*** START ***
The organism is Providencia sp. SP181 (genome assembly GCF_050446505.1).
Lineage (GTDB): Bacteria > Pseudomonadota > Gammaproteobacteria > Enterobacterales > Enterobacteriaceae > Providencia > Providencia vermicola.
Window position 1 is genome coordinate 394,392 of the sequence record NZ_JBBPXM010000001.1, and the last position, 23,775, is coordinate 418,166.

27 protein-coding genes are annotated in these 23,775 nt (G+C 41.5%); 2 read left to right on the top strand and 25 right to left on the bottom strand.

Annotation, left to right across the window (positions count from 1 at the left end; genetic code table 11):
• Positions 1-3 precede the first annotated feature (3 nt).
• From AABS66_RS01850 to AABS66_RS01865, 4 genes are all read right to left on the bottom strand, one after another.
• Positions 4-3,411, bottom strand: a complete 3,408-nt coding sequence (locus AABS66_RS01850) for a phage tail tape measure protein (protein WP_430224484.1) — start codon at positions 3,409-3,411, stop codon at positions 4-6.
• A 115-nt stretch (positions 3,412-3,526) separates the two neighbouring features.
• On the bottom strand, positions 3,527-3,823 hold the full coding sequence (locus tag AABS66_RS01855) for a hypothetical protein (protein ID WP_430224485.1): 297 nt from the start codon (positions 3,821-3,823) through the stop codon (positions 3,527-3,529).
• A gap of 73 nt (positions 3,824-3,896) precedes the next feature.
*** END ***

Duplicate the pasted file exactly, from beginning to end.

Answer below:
The organism is Providencia sp. SP181 (genome assembly GCF_050446505.1).
Lineage (GTDB): Bacteria > Pseudomonadota > Gammaproteobacteria > Enterobacterales > Enterobacteriaceae > Providencia > Providencia vermicola.
Window position 1 is genome coordinate 394,392 of the sequence record NZ_JBBPXM010000001.1, and the last position, 23,775, is coordinate 418,166.

27 protein-coding genes are annotated in these 23,775 nt (G+C 41.5%); 2 read left to right on the top strand and 25 right to left on the bottom strand.

Annotation, left to right across the window (positions count from 1 at the left end; genetic code table 11):
• Positions 1-3 precede the first annotated feature (3 nt).
• From AABS66_RS01850 to AABS66_RS01865, 4 genes are all read right to left on the bottom strand, one after another.
• Positions 4-3,411, bottom strand: a complete 3,408-nt coding sequence (locus AABS66_RS01850) for a phage tail tape measure protein (protein WP_430224484.1) — start codon at positions 3,409-3,411, stop codon at positions 4-6.
• A 115-nt stretch (positions 3,412-3,526) separates the two neighbouring features.
• On the bottom strand, positions 3,527-3,823 hold the full coding sequence (locus tag AABS66_RS01855) for a hypothetical protein (protein ID WP_430224485.1): 297 nt from the start codon (positions 3,821-3,823) through the stop codon (positions 3,527-3,529).
• A gap of 73 nt (positions 3,824-3,896) precedes the next feature.